The power of interactive learning

The differences between Serious Gaming and Gamification


By Gijs van der Linden

‘Gamification’ and ‘serious gaming’ have become common terms when organisations decide to use games for purposes other than pure fun. During conversations we regularly notice that these terms are getting mixed up.


Serious gaming

When I developed my first game model in the year 2000, serious gaming was my starting point, but the term was still uncommon. I preferred to speak of ‘Management Games’ to emphasise that a Serious Game was more than just ‘a game.’ Since 2002, we have been facilitating Serious Games for a wide variety of organisations. The main goal is learning, but the ‘fun’ element is always of key importance. Indeed, the word ‘game’ to me is inextricably linked with fun. That was also my motivation in setting up my company: give people the opportunity to learn in a fun and safe manner by using interactive live and online games. You are allowed to make mistakes (and that is sometimes desirable to increase the learning effect), because the game is a simulation.

In my opinion, a pitfall of the term ‘serious gaming’ is that Serious Games are taken too seriously. You hear them say ‘the participants shouldn’t laugh; they need to learn something and not just have fun.’ That naturally depends on the context of the game. We all understand that an anti-terrorism game offers less space for fun than a team building game. But no matter which game you play, participants should feel the joy of playing. It must be challenging and bring out the best in everyone.

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Now, the term ‘gamification’ is frequently used in the media. Organisations move with the times by using game principles and techniques in a non-playing context. Companies implement them to motivate employees and/or have them display certain behaviour. For example, setting up a sales competition within a company, where the winners earn a weekend getaway. A well-known example of gamification in everyday live is rewarding safe driving by means of a smiley: your speed is 48 kph on a road with a maximum of 50 kph, so you get to see a happy smiley.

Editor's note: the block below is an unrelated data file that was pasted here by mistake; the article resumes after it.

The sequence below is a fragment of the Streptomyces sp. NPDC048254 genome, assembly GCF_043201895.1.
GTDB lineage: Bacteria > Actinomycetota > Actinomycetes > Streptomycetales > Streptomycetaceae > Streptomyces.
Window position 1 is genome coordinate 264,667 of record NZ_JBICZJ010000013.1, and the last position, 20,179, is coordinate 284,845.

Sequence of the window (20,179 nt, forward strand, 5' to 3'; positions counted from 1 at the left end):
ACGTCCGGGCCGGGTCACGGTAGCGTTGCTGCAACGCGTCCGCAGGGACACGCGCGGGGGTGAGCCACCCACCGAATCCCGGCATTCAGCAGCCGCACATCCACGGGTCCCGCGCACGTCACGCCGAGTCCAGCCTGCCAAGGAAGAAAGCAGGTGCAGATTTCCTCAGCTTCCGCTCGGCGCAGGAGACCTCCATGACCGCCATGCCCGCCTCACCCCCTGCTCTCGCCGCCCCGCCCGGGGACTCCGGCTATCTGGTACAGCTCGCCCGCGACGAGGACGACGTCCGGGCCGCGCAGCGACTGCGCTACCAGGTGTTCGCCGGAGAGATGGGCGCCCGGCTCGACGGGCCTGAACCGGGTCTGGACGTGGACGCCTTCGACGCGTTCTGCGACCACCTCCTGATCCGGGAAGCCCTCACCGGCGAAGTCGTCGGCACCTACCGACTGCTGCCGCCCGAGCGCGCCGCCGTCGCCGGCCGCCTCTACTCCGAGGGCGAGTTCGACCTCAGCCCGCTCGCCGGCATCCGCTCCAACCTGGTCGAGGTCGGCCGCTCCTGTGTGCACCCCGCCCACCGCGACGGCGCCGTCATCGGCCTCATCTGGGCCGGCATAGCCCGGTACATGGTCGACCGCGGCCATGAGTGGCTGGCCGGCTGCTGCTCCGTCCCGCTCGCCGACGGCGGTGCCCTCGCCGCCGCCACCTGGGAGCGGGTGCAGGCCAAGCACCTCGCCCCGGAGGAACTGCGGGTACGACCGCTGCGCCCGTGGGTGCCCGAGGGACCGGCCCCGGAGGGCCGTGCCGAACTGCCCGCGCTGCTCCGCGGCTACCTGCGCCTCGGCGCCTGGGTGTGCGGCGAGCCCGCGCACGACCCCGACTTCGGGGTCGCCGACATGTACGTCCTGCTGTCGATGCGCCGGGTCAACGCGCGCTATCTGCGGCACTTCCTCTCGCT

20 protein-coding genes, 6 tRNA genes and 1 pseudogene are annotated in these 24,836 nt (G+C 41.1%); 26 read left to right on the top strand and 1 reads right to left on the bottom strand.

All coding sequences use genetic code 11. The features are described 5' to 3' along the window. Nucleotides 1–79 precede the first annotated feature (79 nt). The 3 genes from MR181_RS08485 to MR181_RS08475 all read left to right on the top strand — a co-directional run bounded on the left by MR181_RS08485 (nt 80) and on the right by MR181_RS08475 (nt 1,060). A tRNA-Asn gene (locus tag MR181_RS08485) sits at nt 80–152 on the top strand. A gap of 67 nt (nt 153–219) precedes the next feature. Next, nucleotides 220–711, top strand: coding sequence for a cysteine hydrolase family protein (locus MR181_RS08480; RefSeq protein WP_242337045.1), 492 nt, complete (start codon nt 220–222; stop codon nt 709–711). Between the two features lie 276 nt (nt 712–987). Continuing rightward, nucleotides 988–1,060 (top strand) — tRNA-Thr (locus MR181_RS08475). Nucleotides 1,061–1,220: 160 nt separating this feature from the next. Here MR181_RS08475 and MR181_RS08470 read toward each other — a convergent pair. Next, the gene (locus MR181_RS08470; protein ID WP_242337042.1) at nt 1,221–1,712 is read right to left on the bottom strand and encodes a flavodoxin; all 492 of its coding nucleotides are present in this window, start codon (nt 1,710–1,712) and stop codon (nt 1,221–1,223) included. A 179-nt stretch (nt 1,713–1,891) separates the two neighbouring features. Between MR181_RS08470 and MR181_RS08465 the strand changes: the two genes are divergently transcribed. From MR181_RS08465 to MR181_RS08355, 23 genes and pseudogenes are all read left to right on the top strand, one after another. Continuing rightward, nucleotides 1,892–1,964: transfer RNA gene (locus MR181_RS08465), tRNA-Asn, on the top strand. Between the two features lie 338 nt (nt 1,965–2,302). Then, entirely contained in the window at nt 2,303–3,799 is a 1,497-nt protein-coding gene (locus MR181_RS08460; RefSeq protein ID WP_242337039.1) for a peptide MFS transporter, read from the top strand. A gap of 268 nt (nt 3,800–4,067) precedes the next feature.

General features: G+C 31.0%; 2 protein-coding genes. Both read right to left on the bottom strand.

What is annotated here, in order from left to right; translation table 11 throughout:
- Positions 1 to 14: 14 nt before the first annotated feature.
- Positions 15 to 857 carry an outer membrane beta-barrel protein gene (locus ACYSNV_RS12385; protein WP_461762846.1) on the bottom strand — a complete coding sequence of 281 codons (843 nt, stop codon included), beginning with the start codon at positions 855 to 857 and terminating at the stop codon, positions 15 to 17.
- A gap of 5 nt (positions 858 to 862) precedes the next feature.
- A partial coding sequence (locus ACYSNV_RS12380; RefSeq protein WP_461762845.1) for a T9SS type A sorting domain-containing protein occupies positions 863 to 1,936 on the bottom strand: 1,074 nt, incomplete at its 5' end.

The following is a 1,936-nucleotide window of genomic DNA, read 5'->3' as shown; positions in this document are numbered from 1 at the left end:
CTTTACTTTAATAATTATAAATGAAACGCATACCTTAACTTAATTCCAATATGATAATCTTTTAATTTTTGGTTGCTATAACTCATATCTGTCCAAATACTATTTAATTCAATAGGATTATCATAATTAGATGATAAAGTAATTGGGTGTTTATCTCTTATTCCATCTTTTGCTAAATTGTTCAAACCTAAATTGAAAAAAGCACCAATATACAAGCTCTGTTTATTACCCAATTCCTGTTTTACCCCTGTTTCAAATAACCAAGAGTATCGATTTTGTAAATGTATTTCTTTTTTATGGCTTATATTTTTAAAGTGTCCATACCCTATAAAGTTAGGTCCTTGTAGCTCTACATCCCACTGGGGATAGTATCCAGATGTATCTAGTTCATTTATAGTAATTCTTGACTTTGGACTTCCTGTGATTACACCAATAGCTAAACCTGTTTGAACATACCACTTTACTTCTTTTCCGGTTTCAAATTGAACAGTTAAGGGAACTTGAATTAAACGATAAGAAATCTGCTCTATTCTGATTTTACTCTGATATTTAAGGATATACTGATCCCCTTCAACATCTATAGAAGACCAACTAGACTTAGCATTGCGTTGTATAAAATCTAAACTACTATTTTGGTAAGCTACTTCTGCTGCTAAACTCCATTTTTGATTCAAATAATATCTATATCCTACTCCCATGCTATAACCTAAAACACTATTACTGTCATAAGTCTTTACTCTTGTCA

Think carefully about how and where you can successfully implement gamification within your company. A sales team that operates in a highly competitive environment will most likely embrace the idea. However, a financial department that works with strict processes, may find it ‘childish.’ In this situation, gamification can easily be counterproductive.

My experience is that many entrepreneurial employees often apply gamification sub-consciously in their everyday work. Think about the following tasks: pursuing leads, enthusing concerned parties and delivering high-quality products. What is the reward? Satisfied customers. And that translates into sales.


Similarities and differences

The similarity between gamification and serious gaming is learning by playing. The biggest difference is the platform. Gamification plays out in a ‘real environment,’ and it is usually used to influence behaviour by means of rewards. You enhance awareness about good or bad behaviour and hope that participants learn from it. Serious gaming is learning by playing within a safe learning environment. You are allowed to make mistakes and experiment. The primary goal is to learn and apply these new skills and information in everyday practice.

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